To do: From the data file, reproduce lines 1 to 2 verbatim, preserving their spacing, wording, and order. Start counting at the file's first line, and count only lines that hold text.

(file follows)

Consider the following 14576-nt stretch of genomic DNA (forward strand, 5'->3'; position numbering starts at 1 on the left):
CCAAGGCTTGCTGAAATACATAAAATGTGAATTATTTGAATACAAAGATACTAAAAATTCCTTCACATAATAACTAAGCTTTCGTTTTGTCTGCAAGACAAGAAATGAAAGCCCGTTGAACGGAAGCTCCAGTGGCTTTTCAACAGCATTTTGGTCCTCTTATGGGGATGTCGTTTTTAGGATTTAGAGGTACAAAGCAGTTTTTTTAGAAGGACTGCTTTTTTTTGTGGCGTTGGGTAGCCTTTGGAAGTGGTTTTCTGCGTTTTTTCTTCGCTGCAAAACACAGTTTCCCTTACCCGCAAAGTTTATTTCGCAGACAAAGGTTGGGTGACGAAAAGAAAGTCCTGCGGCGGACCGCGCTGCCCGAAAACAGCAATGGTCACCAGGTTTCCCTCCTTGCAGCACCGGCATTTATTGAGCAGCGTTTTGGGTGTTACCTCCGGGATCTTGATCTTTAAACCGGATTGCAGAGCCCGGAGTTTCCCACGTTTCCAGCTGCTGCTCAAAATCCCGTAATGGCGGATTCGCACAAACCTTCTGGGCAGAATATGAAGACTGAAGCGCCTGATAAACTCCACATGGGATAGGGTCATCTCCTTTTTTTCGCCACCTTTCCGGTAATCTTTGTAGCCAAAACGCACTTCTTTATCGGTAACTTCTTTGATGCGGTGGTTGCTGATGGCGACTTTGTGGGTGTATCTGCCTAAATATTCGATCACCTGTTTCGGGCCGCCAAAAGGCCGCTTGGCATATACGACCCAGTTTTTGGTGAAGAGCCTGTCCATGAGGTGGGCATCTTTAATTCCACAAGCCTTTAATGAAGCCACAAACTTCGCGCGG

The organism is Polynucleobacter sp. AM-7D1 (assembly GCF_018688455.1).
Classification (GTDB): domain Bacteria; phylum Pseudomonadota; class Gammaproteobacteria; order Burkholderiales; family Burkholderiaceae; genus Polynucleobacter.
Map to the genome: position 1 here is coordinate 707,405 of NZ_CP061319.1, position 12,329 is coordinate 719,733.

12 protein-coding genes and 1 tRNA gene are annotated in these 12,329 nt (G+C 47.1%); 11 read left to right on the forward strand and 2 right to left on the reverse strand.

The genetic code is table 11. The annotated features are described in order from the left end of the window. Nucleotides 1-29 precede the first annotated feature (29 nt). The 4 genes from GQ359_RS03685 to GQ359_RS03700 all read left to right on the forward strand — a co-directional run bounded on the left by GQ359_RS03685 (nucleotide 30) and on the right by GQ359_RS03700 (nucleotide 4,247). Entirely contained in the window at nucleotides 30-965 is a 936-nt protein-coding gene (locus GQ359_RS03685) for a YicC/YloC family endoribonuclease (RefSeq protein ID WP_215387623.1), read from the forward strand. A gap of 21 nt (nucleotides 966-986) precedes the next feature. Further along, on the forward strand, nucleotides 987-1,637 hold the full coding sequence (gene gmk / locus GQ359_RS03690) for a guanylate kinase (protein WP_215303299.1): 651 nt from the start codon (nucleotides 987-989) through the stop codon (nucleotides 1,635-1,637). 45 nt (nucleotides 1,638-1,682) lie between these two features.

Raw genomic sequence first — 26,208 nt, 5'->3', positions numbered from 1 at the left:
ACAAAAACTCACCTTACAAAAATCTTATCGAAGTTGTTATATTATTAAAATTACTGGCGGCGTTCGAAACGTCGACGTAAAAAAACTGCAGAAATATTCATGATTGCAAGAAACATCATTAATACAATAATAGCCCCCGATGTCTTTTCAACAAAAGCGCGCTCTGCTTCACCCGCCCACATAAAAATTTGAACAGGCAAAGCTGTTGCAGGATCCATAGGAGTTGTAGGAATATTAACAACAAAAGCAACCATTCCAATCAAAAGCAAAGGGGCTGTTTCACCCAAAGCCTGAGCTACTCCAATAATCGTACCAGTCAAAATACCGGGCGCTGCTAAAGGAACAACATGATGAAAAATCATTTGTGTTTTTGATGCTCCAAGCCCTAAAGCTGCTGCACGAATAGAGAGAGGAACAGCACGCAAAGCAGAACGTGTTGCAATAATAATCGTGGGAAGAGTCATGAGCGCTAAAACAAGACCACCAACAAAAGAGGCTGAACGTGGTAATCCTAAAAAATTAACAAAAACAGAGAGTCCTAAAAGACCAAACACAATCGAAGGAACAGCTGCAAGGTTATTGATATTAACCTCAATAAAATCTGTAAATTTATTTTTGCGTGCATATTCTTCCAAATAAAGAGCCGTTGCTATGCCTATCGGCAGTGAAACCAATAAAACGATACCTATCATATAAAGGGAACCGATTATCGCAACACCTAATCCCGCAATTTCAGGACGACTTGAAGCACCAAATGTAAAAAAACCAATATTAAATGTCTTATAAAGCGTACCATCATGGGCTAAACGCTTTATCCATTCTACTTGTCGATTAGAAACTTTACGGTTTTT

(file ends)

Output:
Consider the following 14576-nt stretch of genomic DNA (forward strand, 5'->3'; position numbering starts at 1 on the left):
CCAAGGCTTGCTGAAATACATAAAATGTGAATTATTTGAATACAAAGATACTAAAAATTCCTTCACATAATAACTAAGCTTTCGTTTTGTCTGCAAGACAAGAAATGAAAGCCCGTTGAACGGAAGCTCCAGTGGCTTTTCAACAGCATTTTGGTCCTCTTATGGGGATGTCGTTTTTAGGATTTAGAGGTACAAAGCAGTTTTTTTAGAAGGACTGCTTTTTTTTGTGGCGTTGGGTAGCCTTTGGAAGTGGTTTTCTGCGTTTTTTCTTCGCTGCAAAACACAGTTTCCCTTACCCGCAAAGTTTATTTCGCAGACAAAGGTTGGGTGACGAAAAGAAAGTCCTGCGGCGGACCGCGCTGCCCGAAAACAGCAATGGTCACCAGGTTTCCCTCCTTGCAGCACCGGCATTTATTGAGCAGCGTTTTGGGTGTTACCTCCGGGATCTTGATCTTTAAACCGGATTGCAGAGCCCGGAGTTTCCCACGTTTCCAGCTGCTGCTCAAAATCCCGTAATGGCGGATTCGCACAAACCTTCTGGGCAGAATATGAAGACTGAAGCGCCTGATAAACTCCACATGGGATAGGGTCATCTCCTTTTTTTCGCCACCTTTCCGGTAATCTTTGTAGCCAAAACGCACTTCTTTATCGGTAACTTCTTTGATGCGGTGGTTGCTGATGGCGACTTTGTGGGTGTATCTGCCTAAATATTCGATCACCTGTTTCGGGCCGCCAAAAGGCCGCTTGGCATATACGACCCAGTTTTTGGTGAAGAGCCTGTCCATGAGGTGGGCATCTTTAATTCCACAAGCCTTTAATGAAGCCACAAACTTCGCGCGG